In the area of AM, hypotheses often are entirely inconsistent with logic and frequently fly in the face of science. Four examples can demonstrate this instantly and sufficiently, I think:

  • Homeopathic remedies which contain not a single ‘active’ molecule are not likely to generate biological effects.
  • Healing ‘energy’ of Reiki masters has no basis in science.
  • Meridians of acupuncture are pure imagination.
  • Chiropractic subluxation have never been shown to exist.

Positive results from clinical trials of implausible forms of AM are thus either due to chance, bias or must be attributed to more credible causes such as the placebo effect. Since the achievement of meaningful statistical significance is an essential step in the validation of medical interventions, unless some authentic scientific support to AM is provided, one has to conclude that AM cannot be considered as evidence-based.

Such arguments are by no means new; they have been voiced over and over again. Essentially, they amount to the old adage: IF YOU CLAIM THAT YOU HAVE A CAT IN YOUR GARDEN, A SIMPLE PICTURE MAY SUFFICE. IF YOU CLAIM THERE IS A UNICORN IN YOUR GARDEN, YOU NEED SOMETHING MORE CONVINCING. An extraordinary claim requires an extraordinary proof! Put into the context of the current discussion about AM, this means that the usual level of clinical evidence is likely to be very misleading as long as it totally neglects the biological plausibility of the prior hypothesis.

Proponents of AM do not like to hear such arguments. They usually insist on what we might call a ‘level playing field’ and fail to see why their assumptions require not only a higher level of evidence but also a reasonable scientific hypothesis. They forget that the playing field is not even to start with; to understand the situation better, they should read this excellent article. Perhaps its elegant statistical approach will convince them – but I would not hold my breath.

Bach Flower Remedies are the brain child of Dr Edward Bach who, as an ex-homeopath, invented his very own highly diluted remedies. Like homeopathic medicines, they are devoid of active molecules and are claimed to work via some non-defined ‘energy’. Consequently, the evidence for these treatments is squarely negative: my systematic review analysed the data of all 7 RCTs of human patients or volunteers that were available in 2010. All but one were placebo-controlled. All placebo-controlled trials failed to demonstrate efficacy. I concluded that the most reliable clinical trials do not show any differences between flower remedies and placebos.

But now, a new investigation has become available. The aim of this study was to evaluate the effect of Bach flower Rescue Remedy on the control of risk factors for cardiovascular disease in rats.

A randomized longitudinal experimental study was conducted on 18 Wistar rats which were randomly divided into three groups of six animals each and orogastrically dosed with either 200μl of water (group A, control), or 100μl of water and 100μl of Bach flower remedy (group B), or 200μl of Bach flower remedy (group C) every 2 days, for 20 days. All animals were fed standard rat chow and water ad libitum.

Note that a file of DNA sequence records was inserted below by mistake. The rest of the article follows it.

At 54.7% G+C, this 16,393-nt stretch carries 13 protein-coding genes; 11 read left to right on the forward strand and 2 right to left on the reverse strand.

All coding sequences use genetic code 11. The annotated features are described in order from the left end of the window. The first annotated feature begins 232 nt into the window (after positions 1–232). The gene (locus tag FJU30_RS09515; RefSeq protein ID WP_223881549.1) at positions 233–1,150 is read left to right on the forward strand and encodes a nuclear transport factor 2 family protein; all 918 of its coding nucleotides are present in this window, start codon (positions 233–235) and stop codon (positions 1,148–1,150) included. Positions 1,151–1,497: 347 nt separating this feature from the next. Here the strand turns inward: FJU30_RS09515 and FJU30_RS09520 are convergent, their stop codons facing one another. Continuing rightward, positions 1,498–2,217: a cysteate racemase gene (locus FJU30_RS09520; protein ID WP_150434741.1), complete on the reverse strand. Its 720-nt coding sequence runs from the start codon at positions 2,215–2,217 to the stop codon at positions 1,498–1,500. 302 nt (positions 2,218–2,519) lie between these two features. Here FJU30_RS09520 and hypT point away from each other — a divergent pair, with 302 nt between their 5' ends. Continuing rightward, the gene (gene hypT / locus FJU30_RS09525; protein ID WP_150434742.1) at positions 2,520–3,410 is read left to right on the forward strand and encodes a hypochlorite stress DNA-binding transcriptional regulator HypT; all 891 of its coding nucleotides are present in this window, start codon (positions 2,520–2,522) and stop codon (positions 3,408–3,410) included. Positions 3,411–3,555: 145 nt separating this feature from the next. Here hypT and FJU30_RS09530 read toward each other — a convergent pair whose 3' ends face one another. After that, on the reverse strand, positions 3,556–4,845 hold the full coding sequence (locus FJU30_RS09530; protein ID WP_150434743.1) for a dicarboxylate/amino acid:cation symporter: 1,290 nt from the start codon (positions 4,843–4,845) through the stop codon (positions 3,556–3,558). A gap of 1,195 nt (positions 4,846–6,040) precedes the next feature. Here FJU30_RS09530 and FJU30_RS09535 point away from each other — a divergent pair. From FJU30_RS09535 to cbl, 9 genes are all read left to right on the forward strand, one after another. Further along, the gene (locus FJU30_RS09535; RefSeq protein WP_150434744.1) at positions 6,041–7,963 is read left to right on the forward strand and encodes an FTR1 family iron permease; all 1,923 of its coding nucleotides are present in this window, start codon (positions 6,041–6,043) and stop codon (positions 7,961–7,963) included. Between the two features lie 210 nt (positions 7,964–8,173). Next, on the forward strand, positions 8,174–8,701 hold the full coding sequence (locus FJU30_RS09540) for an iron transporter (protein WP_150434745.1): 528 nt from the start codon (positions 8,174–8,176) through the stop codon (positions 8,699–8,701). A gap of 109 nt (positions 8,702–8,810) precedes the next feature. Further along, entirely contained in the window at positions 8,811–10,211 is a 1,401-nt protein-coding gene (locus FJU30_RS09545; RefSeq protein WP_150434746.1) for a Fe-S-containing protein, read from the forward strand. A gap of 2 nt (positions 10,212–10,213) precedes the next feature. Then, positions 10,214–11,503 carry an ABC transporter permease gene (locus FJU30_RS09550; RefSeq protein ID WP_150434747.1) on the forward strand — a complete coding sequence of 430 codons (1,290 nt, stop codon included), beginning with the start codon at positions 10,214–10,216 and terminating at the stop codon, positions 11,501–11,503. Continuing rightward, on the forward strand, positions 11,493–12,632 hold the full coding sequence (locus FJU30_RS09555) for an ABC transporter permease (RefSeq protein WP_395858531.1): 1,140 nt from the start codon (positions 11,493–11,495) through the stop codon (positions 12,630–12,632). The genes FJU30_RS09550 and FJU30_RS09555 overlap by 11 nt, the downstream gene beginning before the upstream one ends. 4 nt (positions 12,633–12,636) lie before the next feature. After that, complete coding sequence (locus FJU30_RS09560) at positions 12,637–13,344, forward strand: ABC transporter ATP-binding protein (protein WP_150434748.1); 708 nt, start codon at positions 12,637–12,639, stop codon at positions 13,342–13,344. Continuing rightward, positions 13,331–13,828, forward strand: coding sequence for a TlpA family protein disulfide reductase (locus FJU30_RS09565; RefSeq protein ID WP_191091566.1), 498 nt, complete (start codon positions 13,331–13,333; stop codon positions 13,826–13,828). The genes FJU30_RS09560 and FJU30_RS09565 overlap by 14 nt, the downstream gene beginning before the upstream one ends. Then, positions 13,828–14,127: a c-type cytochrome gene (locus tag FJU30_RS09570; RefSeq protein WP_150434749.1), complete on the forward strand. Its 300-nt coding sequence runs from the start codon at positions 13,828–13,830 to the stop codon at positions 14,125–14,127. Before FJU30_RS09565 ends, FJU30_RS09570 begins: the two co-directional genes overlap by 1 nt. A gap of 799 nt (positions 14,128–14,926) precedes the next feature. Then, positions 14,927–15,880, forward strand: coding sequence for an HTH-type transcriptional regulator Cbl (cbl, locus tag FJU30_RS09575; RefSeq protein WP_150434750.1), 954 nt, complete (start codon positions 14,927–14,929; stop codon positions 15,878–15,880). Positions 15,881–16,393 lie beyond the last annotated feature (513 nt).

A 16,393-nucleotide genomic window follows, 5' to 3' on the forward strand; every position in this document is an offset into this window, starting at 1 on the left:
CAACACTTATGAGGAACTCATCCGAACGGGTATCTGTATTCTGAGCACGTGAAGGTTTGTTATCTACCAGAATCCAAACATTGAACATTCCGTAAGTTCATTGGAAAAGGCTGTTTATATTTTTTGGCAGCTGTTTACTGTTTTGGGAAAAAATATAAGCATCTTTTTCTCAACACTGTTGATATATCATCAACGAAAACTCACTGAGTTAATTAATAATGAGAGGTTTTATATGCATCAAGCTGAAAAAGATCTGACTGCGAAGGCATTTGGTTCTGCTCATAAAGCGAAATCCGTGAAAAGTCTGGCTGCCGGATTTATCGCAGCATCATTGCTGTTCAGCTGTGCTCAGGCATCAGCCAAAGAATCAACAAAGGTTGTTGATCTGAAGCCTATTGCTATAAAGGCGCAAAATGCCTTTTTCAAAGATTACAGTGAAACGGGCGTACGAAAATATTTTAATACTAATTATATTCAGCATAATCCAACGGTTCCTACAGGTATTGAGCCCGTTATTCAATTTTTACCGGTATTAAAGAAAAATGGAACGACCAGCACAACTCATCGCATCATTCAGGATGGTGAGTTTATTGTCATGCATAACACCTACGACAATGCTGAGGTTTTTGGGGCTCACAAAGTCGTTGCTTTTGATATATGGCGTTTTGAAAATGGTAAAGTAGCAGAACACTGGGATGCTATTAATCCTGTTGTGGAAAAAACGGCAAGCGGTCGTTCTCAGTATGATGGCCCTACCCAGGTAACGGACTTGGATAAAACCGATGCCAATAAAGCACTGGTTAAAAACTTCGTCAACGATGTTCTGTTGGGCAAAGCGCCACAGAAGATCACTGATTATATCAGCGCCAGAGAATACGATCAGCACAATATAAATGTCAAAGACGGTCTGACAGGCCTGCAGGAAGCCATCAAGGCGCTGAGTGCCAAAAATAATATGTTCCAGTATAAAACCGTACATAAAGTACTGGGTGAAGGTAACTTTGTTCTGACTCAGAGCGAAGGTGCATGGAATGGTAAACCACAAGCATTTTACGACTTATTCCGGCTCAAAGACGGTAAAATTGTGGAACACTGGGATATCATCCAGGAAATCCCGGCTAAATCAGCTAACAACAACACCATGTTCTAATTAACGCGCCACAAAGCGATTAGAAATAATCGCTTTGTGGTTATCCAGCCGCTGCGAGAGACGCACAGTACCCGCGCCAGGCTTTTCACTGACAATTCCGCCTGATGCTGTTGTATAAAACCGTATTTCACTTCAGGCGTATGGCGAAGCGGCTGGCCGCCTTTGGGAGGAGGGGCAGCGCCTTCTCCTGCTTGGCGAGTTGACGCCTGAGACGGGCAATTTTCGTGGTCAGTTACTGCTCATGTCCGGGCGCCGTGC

Urine volume, body weight, feces weight, and food intake were measured every 2 days. On day 20, tests of glycemia, hyperuricemia, triglycerides, high-density lipoprotein (HDL) cholesterol, and total cholesterol were performed, and the anatomy and histopathology of the heart, liver and kidneys were evaluated. Data were analyzed using Tukey’s test at a significance level of 5%.

No significant differences were found in food intake, feces weight, urine volume and uric acid levels between groups. Group C had a significantly lower body weight gain than group A and lower glycemia compared with groups A and B. Groups B and C had significantly higher HDL-cholesterol and lower triglycerides than controls. Animals had mild hepatic steatosis, but no cardiac or renal damage was observed in the three groups.

From these results, the authors conclude that Bach flower Rescue Remedy was effective in controlling glycemia, triglycerides, and HDL-cholesterol and may serve as a strategy for reducing risk factors for cardiovascular disease in rats. This study provides some preliminary “proof of concept” data that Bach Rescue Remedy may exert some biological effects.

If ever there was a bizarre study, it must be this one:

  • As far as I know, nobody has ever claimed that Rescue Remedy modified cardiovascular risk factors.
  • It seems debatable whether the observed changes are all positive as far as the cardiovascular risk is concerned.
  • It seems odd that a remedy that does not contain active molecules is associated with some sort of dose-effect response.
  • The modification of cardiovascular risk factors in rats might be of little relevance for humans.
  • A strategy for reducing cardiovascular risk factors in rats seems a strange idea.
  • Even the authors cannot offer a mechanism of action [other than pure magic].

Does this study tell us anything of value? The authors are keen to point out that it provides a preliminary proof of concept for Rescue Remedy having biological effects. Somehow, I doubt that this conclusion will convince many of my readers.